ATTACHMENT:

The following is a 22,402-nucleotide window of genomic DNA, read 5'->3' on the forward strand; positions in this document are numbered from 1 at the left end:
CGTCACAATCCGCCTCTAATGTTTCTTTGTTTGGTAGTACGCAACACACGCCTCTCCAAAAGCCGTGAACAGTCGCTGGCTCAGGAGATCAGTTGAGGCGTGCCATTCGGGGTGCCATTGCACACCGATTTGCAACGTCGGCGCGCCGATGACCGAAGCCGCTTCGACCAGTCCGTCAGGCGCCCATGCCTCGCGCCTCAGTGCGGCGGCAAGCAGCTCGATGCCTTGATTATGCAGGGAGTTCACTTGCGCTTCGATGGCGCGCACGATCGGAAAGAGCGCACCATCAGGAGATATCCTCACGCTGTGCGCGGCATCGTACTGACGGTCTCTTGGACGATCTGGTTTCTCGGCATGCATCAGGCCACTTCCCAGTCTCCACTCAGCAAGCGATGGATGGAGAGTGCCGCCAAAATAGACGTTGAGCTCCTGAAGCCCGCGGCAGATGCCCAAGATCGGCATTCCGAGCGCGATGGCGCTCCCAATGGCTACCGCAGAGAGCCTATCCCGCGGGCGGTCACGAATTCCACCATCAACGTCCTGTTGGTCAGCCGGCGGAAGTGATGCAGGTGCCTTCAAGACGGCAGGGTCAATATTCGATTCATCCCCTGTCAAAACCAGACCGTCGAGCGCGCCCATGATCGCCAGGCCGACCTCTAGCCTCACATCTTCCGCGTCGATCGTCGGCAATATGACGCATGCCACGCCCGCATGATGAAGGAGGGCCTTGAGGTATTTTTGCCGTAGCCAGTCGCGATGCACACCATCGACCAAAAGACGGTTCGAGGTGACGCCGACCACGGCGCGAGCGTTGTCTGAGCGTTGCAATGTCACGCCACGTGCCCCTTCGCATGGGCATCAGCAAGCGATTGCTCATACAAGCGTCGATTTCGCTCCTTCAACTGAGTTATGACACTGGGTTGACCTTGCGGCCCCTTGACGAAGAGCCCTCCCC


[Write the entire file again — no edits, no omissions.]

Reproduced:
The following is a 22,402-nucleotide window of genomic DNA, read 5'->3' on the forward strand; positions in this document are numbered from 1 at the left end:
CGTCACAATCCGCCTCTAATGTTTCTTTGTTTGGTAGTACGCAACACACGCCTCTCCAAAAGCCGTGAACAGTCGCTGGCTCAGGAGATCAGTTGAGGCGTGCCATTCGGGGTGCCATTGCACACCGATTTGCAACGTCGGCGCGCCGATGACCGAAGCCGCTTCGACCAGTCCGTCAGGCGCCCATGCCTCGCGCCTCAGTGCGGCGGCAAGCAGCTCGATGCCTTGATTATGCAGGGAGTTCACTTGCGCTTCGATGGCGCGCACGATCGGAAAGAGCGCACCATCAGGAGATATCCTCACGCTGTGCGCGGCATCGTACTGACGGTCTCTTGGACGATCTGGTTTCTCGGCATGCATCAGGCCACTTCCCAGTCTCCACTCAGCAAGCGATGGATGGAGAGTGCCGCCAAAATAGACGTTGAGCTCCTGAAGCCCGCGGCAGATGCCCAAGATCGGCATTCCGAGCGCGATGGCGCTCCCAATGGCTACCGCAGAGAGCCTATCCCGCGGGCGGTCACGAATTCCACCATCAACGTCCTGTTGGTCAGCCGGCGGAAGTGATGCAGGTGCCTTCAAGACGGCAGGGTCAATATTCGATTCATCCCCTGTCAAAACCAGACCGTCGAGCGCGCCCATGATCGCCAGGCCGACCTCTAGCCTCACATCTTCCGCGTCGATCGTCGGCAATATGACGCATGCCACGCCCGCATGATGAAGGAGGGCCTTGAGGTATTTTTGCCGTAGCCAGTCGCGATGCACACCATCGACCAAAAGACGGTTCGAGGTGACGCCGACCACGGCGCGAGCGTTGTCTGAGCGTTGCAATGTCACGCCACGTGCCCCTTCGCATGGGCATCAGCAAGCGATTGCTCATACAAGCGTCGATTTCGCTCCTTCAACTGAGTTATGACACTGGGTTGACCTTGCGGCCCCTTGACGAAGAGCCCTCCCC